Mina Weinstein-Evron, an Israeli archaeologist specializing in Natufian culture who did not take part in the dig, said
the find was a breakthrough.

"If it's a witch, if it's a shaman, this would be the first proof ever of such a kind of behavior within this hunter-gatherer group," she said.

But even if the woman wasn't a witch doctor, the burial itself is still unique, Weinstein-Evron said. She said that
most people from the period were buried in communal earthen graves, not interred alone in stone, and that she
had never uncovered anything as elaborate.

The findings were recently published in the United States, in the Proceedings of the National Academy of Sciences.

___



On the Net:

Proceedings of the National Academy of Sciences:


http://www.pnas.org
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« Reply #10 on: May 28, 2009, 09:16:39 am »






This undated file photo released by the Hebrew University of Jerusalem, Tuesday, Nov. 4, 2008, shows a tortoise shell, one of 49 discovered in a grave where the 12,000-year-old skeleton of a female shaman was found alongside body parts of a leopard, a boar and other animals as well as a human foot, at the Natufian archaeological excavation site in Hilazon Tachtit, in the Galilee area of northern Israel.

(AP Photo/
Hebrew University,
HO) 
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« Reply #11 on: May 28, 2009, 09:18:02 am »







Archeological artifacts, discovered in a cave in the lower Galilee region of northern Israel, are displayed at Hebrew University in Jerusalem November 4, 2008.

An ancient grave unearthed in modern-day Israel containing 50 tortoise shells, a human foot and body parts from numerous animals is likely one of the earliest known shaman burial sites, researchers said on Monday.

REUTERS/
Baz Ratner
(JERUSALEM)
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« Reply #12 on: May 28, 2009, 09:19:06 am »







Archeologist Leore Grosman shows items, discovered in a cave in the lower Galilee region of northern Israel,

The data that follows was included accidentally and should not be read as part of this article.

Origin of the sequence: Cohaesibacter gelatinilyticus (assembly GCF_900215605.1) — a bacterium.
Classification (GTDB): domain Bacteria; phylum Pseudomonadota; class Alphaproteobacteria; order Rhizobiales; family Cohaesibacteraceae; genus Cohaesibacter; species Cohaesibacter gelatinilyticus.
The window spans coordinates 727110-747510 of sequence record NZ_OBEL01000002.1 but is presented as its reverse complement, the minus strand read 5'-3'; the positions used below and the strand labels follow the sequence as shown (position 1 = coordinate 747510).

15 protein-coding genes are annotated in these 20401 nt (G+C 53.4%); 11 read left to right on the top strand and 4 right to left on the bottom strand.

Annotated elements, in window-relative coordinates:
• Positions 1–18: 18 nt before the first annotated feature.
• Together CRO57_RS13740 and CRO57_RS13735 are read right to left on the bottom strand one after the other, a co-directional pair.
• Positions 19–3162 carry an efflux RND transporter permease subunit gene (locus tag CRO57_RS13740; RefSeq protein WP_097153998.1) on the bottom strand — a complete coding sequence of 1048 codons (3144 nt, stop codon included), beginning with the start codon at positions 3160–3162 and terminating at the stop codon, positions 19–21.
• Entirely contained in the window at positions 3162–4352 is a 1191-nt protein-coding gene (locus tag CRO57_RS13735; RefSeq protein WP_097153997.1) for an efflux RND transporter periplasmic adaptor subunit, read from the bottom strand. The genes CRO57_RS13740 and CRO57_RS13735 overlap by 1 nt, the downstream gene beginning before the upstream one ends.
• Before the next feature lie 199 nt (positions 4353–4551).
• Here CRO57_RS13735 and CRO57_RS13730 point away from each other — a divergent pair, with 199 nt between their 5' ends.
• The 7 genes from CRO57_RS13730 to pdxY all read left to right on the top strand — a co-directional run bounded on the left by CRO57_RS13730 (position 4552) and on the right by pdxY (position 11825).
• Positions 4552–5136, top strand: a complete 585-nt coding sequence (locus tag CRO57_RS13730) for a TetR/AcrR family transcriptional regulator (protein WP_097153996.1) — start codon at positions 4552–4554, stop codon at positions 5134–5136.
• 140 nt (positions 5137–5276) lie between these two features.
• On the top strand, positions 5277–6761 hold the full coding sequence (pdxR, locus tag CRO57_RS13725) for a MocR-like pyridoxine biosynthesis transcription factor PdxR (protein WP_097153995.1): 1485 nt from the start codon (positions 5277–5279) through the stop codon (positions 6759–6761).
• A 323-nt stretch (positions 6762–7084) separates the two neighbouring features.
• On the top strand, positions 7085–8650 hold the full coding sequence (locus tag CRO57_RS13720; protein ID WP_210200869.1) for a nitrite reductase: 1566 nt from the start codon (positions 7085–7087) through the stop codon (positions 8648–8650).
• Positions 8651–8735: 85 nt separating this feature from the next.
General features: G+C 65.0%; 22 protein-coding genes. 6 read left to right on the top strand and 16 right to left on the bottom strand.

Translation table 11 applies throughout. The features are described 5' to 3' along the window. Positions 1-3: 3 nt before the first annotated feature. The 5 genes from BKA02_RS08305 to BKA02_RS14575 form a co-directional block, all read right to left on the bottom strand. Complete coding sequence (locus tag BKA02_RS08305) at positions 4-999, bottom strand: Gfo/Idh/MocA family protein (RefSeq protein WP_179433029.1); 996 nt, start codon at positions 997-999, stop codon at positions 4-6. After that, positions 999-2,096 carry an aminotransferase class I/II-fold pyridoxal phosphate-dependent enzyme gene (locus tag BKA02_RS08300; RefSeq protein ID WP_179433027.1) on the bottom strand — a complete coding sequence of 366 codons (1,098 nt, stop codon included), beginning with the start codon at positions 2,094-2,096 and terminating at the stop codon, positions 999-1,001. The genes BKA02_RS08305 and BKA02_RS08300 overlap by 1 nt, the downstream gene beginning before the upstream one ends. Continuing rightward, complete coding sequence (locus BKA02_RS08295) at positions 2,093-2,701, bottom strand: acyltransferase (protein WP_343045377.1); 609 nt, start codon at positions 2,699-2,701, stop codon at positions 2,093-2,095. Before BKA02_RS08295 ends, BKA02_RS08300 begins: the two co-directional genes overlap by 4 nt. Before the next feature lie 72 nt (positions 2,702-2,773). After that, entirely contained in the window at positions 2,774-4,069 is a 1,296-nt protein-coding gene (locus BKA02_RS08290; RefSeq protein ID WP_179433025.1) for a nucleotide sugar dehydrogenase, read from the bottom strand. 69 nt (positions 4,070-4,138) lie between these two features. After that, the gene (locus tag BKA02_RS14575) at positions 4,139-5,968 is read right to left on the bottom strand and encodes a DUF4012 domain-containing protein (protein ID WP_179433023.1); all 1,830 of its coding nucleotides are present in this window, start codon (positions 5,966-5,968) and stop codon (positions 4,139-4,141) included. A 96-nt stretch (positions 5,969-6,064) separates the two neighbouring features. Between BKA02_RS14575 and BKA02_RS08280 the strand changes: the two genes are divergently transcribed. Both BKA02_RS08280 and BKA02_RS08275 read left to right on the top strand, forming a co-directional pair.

in Jerusalem November 4, 2008.

An ancient grave unearthed in modern-day Israel containing 50 tortoise shells, a human foot and body parts
from numerous animals is likely one of the earliest known shaman burial sites, researchers said on Monday.

REUTERS/
Baz Ratner
(JERUSALEM)
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« Reply #13 on: May 28, 2009, 09:19:59 am »








Students stand near an excavation site (unseen) in a cave in the lower Galilee region of northern Israel in
this undated handout picture released by the Hebrew University of Jerusalem November 4, 2008.

An ancient grave unearthed in modern-day Israel containing 50 tortoise shells, a human foot and body parts
from numerous animals is likely one of the earliest known shaman burial sites, researchers said on Monday.

The Israeli team found the bones in a small cave in the lower Galilee region of present-day Israel that was
a Natufian burial ground for a least 28 people.

REUTERS/
Naftali Hilger/
Hebrew University/Handout
(ISRAEL).
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« Reply #14 on: May 28, 2009, 09:20:56 am »








An ancient grave unearthed in modern-day Israel containing 50 tortoise shells, a human foot and body parts
from numerous animals is likely one of the earliest known shaman burial sites, researchers said on Monday.


REUTERS/
Naftali Hilger/
Hebrew University/Handout
(ISRAEL).